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New scam targeting Australians

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What is credential stuffing? A new scam uses leaked data to hack into online accounts and make fraudulent purchases.
What is credential stuffing?

An online forum has alerted authorities to a new scamming technique called credential stuffing.

Breaches against Australian brands like The Iconic were first discovered after users bragged about their scams in internet chat groups.

What is credential stuffing?

Credential stuffing is when cybercriminals use leaked login details to hack into online accounts and make fraudulent purchases. People who use the same login for multiple accounts are more vulnerable to credential stuffing.

Cybersecurity firm Kasada said scammers have claimed to use credential stuffing to defraud customers of brands like Binge, Guzman y Gomez and Dan Murphy’s.

Streaming service Binge denies scammers have breached customer accounts.

Kasada said it found a group on Telegram (an online messaging platform) boasting about using credential stuffing to make fraudulent purchases on several well-known sites.

Telegram group

One scammer shared a photo to Telegram with dozens of parcels purchased fraudulently from The Iconic. Another scammer shared a $700 Dan Murphy’s receipt, after they hacked a customer’s account and placed an alcohol order online.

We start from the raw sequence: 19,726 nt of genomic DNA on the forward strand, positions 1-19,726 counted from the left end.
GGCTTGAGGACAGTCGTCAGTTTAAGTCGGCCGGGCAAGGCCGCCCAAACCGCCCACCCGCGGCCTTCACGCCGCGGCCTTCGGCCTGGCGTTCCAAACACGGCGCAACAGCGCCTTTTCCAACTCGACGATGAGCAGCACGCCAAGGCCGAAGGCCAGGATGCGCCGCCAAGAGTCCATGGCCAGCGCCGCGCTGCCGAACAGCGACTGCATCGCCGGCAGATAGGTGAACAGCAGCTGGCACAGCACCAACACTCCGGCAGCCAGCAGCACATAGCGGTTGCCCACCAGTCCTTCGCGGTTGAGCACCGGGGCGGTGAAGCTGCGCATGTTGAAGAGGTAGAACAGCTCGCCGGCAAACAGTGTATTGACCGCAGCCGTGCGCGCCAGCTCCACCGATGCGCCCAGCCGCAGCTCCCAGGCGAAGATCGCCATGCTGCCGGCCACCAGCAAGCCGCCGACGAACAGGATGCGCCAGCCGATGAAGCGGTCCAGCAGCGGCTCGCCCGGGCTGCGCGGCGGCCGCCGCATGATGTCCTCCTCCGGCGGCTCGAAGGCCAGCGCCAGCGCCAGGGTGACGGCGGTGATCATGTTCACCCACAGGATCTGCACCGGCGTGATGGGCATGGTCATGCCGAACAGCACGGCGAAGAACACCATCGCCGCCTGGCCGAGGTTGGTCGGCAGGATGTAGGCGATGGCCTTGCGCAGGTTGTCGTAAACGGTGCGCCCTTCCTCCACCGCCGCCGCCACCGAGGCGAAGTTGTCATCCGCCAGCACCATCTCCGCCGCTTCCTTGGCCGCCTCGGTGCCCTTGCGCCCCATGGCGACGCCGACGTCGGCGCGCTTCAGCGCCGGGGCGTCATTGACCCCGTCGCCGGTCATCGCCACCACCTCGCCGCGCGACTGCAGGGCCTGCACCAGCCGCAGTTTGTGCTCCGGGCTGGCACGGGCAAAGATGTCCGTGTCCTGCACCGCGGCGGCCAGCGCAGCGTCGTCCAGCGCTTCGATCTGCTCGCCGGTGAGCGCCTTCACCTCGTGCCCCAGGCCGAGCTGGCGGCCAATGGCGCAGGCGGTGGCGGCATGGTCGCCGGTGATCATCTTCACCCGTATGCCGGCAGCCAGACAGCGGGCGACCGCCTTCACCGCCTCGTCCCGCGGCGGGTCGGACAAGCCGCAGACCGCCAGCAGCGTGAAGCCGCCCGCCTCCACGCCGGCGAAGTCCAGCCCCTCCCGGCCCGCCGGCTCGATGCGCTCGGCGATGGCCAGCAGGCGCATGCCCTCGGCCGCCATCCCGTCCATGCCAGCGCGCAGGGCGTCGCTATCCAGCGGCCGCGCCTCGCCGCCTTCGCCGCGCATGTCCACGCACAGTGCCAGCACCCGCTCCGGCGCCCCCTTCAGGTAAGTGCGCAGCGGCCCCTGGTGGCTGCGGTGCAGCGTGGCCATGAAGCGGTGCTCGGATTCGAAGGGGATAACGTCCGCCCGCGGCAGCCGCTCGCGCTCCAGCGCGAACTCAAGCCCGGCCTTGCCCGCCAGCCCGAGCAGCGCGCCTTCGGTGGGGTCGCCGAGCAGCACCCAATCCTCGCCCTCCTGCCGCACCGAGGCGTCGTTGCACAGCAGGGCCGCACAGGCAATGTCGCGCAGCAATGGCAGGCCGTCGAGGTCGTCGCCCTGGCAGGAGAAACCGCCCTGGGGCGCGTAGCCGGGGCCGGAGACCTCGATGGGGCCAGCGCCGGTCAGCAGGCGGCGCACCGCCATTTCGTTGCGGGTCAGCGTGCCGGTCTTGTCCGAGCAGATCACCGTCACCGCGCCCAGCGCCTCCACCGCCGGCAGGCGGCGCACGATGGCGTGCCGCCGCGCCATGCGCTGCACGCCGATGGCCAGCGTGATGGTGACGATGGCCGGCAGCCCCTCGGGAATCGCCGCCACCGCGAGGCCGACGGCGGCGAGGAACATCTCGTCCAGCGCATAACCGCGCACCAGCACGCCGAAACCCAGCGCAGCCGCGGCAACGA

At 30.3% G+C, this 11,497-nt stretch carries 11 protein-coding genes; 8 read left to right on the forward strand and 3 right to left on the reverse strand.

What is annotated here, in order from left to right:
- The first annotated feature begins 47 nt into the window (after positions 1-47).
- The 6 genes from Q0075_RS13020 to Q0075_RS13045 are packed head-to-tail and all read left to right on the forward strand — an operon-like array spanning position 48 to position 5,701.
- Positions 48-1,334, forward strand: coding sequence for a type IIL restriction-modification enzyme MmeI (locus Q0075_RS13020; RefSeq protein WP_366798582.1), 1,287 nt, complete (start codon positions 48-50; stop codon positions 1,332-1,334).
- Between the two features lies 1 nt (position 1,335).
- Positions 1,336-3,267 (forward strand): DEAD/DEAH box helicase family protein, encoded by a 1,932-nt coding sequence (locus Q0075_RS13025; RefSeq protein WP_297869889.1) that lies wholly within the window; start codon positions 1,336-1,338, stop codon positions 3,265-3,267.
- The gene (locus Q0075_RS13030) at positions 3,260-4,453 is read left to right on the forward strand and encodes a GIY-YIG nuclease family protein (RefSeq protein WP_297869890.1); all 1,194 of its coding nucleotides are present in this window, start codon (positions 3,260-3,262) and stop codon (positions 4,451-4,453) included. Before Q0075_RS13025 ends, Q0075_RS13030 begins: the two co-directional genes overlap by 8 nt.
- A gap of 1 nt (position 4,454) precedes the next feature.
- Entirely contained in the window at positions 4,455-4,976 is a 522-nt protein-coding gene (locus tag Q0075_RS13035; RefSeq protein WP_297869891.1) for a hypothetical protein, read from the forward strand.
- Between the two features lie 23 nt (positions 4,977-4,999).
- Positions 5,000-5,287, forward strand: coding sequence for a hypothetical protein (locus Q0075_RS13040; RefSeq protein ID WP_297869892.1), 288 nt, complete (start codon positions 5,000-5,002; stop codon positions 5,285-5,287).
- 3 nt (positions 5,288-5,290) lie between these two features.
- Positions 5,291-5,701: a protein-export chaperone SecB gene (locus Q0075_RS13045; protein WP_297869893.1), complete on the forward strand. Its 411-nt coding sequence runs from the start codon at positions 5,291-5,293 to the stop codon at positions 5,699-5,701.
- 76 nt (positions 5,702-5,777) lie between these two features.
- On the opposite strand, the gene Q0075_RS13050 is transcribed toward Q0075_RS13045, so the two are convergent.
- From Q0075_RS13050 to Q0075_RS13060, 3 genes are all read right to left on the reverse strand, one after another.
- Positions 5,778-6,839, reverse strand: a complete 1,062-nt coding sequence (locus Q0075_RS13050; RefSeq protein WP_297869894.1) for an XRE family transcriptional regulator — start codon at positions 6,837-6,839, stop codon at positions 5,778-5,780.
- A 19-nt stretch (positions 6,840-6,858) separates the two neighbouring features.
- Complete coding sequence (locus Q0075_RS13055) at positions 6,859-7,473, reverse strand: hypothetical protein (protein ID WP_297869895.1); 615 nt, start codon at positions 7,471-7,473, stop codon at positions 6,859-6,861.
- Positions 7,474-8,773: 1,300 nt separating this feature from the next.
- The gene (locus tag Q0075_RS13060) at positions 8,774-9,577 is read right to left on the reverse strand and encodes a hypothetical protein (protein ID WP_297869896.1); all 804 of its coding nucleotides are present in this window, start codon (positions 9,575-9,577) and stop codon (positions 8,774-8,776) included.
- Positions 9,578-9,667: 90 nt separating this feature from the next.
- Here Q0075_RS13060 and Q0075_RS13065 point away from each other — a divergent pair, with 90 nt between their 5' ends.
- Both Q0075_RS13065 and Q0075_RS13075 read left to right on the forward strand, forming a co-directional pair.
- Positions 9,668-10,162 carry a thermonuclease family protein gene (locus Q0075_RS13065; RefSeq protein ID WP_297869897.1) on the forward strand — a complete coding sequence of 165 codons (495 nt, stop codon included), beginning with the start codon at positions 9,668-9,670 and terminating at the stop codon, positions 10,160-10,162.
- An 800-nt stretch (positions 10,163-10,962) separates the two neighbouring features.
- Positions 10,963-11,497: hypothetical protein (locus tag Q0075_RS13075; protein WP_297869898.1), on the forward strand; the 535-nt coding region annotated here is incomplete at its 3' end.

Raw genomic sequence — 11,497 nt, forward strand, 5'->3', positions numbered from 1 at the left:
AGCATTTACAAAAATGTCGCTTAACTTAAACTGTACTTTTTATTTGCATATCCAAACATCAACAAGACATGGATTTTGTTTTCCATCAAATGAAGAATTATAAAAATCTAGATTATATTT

Popular online retailer The Iconic confirmed some of its customers were impacted by a credential stuffing scheme.

Customer logins were sourced through breaches unrelated to the retailer but gave scammers access to personal information and stored credit card details.

The Iconic said it was working to cancel fraudulent orders and refund impacted customers.

Safety measures

Credential stuffing is becoming more common, according to Kasada. It said any account that enables automatic purchases, such as through saved credit card details, is at risk.

Kasada recommended using a password manager to “generate and store strong passwords for all of your online accounts”.

It also suggested regular software updates and two-factor authentication (when an account requires a second factor, such as a mobile phone code, before granting a user access).

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